Nightcrawler (feat. Swae Lee & Chief Keef) – 9.5/10

The most understated lit track ever, the beat is so dirty and progressive and when Swae Lee, better known as one half of Rae Sremmurd, starts his hook it just sounds biblical. The holy aspect only gets better when Travis Scott jumps in himself and the beat rises into this alien styled synth and I am not sure which is better, Travis’ flow or the crazy beat behind it. Swae Lee steals the show without a doubt with his usual soft but bopping hook and he sounds better on here than he has on any Rae Sremmurd song, that’s saying something considering how many bangers they have done. Enough of this serious reviewing stuff, let’s talk about Chief Keef. This dude is a mess but for some reason it is impossible to dislike him, he raps about McDonalds and cake in this verse and it bumps hard, that’s what Keef does. This is such a brilliant song I love it but I would like a tiny bit more Travis Scott if I were to be picky.

Piss On Your Grave (feat. Kanye West) – 10/10

Every bone in your body will try and force you to hate this song, because logic dictates that it should be appalling, but I have a challenge for you. Try and dislike it, try and criticise what he does with the prog-rock instrumental before turning it dark and demonic with his and Kanye’s verse.Travis Scott is one of Kanye’s latest projects and there’s a thought that Travis is carrying the legacy on, with verses like Travis’ where he completely squashes Kanye, expect huge things. The one way to describe this track is rule breaking, it is rebellious and full of attitude and I absolutely love it, probably because it has two of my favourite artists together going crazy over a prog-rock beat.

Antidote – 11/10

The song that gave this man fame. The most infectious track he will ever do and that’s not just because of it’s drug link. The hook is memorable and impossible not to sing along to, the drop on the beat is pure filth and his bars are almost as catchy as the ad-libs he puts on the end of each line. Travis went “straight up” to the top with this trap banger and it just gets better and better the further on the song goes, just when you question where the track will go next, Travis has the answers and switches up the style to something even cooler. His hard rap verse towards the end of the track is incredible and shows his ability to spit as well as the ability to create hooks better than anyone in the industry at the moment. Wow, just wow, what a track that is and it is reviews like this that make me realise truly how special and how hype that song is.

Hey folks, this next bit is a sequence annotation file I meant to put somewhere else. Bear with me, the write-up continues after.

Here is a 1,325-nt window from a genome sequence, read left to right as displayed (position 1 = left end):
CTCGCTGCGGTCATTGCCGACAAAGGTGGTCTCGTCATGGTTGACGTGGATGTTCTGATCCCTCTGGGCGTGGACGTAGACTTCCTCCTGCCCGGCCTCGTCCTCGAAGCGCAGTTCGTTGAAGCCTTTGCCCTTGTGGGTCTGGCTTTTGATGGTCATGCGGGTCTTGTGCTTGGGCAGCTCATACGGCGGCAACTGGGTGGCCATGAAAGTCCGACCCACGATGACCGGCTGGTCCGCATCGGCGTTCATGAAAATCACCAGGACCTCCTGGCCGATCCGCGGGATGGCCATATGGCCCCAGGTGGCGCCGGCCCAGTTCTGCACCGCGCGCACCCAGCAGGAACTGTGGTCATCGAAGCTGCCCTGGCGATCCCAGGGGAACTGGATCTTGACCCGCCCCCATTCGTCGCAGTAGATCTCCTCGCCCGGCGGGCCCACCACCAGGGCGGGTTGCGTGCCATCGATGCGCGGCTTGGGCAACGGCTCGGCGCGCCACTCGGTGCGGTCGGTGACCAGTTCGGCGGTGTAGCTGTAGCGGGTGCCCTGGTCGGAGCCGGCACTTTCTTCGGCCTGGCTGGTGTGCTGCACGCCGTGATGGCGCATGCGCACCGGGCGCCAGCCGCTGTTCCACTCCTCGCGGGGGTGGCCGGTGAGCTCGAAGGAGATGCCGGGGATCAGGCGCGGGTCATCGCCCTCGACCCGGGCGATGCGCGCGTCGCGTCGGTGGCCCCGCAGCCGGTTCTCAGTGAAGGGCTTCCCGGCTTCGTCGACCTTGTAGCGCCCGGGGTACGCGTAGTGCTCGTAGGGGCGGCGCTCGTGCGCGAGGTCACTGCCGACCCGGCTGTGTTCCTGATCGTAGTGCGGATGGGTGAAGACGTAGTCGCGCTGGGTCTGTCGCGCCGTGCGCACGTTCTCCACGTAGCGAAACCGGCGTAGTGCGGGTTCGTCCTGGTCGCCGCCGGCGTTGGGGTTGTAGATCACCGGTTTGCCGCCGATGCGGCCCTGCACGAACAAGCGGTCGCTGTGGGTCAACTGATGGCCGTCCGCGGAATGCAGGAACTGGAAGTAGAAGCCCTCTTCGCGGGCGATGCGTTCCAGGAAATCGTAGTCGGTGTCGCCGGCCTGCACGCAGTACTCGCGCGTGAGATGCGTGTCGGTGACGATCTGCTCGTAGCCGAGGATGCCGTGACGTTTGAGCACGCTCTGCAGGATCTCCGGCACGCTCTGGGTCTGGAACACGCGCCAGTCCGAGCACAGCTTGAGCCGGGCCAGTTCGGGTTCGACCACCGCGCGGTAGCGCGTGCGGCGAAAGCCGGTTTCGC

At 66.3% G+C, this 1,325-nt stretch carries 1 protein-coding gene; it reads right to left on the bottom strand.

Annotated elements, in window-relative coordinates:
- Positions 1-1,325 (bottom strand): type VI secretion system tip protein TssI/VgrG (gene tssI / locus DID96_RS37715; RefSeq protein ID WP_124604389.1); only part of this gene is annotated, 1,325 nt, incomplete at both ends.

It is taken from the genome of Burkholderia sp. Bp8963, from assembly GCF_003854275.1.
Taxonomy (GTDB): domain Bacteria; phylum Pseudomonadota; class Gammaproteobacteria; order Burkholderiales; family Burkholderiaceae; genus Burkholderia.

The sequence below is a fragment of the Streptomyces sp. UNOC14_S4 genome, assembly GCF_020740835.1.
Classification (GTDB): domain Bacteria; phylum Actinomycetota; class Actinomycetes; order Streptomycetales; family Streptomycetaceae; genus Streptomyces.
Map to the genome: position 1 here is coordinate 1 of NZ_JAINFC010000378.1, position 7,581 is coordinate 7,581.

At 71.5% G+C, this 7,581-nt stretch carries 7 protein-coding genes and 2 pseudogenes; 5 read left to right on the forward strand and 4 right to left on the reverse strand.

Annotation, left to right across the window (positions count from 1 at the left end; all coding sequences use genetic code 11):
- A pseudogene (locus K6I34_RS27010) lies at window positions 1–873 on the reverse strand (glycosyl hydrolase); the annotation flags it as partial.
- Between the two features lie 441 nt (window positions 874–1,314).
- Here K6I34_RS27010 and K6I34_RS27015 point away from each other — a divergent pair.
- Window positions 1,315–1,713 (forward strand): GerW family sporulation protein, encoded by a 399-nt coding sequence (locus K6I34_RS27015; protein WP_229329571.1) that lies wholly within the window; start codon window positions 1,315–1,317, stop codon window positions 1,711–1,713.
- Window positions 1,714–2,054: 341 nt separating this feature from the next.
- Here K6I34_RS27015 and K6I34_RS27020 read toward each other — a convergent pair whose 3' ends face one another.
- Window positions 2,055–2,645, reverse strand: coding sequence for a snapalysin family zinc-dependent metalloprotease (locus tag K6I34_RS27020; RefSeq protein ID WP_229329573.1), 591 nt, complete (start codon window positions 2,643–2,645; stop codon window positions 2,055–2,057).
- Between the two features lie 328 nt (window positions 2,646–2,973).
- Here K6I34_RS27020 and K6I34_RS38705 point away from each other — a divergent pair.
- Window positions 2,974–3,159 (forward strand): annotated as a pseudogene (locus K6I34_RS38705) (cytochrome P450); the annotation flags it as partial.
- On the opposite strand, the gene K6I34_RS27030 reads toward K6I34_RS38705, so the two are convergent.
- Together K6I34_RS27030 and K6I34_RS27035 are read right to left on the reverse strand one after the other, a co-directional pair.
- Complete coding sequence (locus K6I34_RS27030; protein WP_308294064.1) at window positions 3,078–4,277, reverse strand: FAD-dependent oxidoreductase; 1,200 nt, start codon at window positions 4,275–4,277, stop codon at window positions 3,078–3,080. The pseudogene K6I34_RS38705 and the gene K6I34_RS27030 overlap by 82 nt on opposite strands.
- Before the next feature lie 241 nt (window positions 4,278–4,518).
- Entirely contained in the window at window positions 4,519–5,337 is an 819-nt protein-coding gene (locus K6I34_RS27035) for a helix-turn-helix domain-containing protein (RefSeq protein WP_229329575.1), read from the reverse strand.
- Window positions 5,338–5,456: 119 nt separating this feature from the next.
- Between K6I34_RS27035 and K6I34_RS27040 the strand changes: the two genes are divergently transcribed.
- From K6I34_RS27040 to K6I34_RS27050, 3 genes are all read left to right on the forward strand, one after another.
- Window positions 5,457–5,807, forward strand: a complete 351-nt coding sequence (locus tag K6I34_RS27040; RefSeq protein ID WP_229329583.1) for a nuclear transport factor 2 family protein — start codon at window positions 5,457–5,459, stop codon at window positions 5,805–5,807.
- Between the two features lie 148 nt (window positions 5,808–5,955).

Impossible – 9/10

Very psychedelic and it paints the picture of a heavily under the influence Travis Scott trying to talk to this girl and tell her how much she means to him. It puts Travis in a rare position of weakness in comparison to how he usually sounds when he is the guy girls come to rather than him chasing them, I like that switch and the hook is very catchy with a unique sounding vocal performance, thanks mainly to the wobble of the autotune. The track is almost satanic as he sinks to his lowest ebb and feels the effects of his lavish lifestyle all crashing down on him at once. It is a very clever song and rather than being a complete banger like an Antidote is, it follows a narrative within the album’s story and fits perfectly within it. Great work.

Maria I’m Drunk (feat. Young Thug & Justin Bieber) – 9/10

The combination of these three artists is just too intriguing to ignore and when it came to this point of the album on first listen I was ridiculously excited about what these three would deliver. What I was given didn’t disappoint, as the song suggests it follows on from the previous song and could suggest that the girl Travis was swooning over in ‘Impossible’ was in fact Maria from this one. The beat is very spacey again as is to be expected from a song from Thug and Travis about a girl and drinking. Some people may not be the biggest fans of the fact it takes so long to kick into action but I like that as it suggests a planning process for inviting the girls to get drunk and picking up the confidence to do it. Bieber’s verse is absolutely electric and makes the song really and he sounds like a singer way beyond his young years. Young Thug is very understated by his usual standards but his regular hook inclusion of “call your friends let’s get drunk” is very cool. The best part of his verse is the HUGE screech of “SKRRRT” about half way through and it almost confirms Thugger’s presence on the track. Another huge track.

Flying High (feat. Toro y Moi) – 9/10

More of a feel good track than the previous two as perhaps he has got drunk and now he feels on top of the world, that is the best part of this album ordering, it becomes a beautiful narrative and gives us a great insight into Travis’ lifestyle while also not forgetting to give us banging songs on the way through it. In all honesty, he does sound a little bit like Kanye on this song but that is only momentarily on the hook, once he jumps into his verse he takes his own persona again and it makes the song all the more better. Toro y Moi does a brilliant job at creating this angelic feel around the track both in the beat and the way the vocal compliments it. The piano keys in the chorus help paint the halo over their heads before Travis throws it on the ground and stamps on it in his hard verses. Tune.

I Can Tell – 9.5/10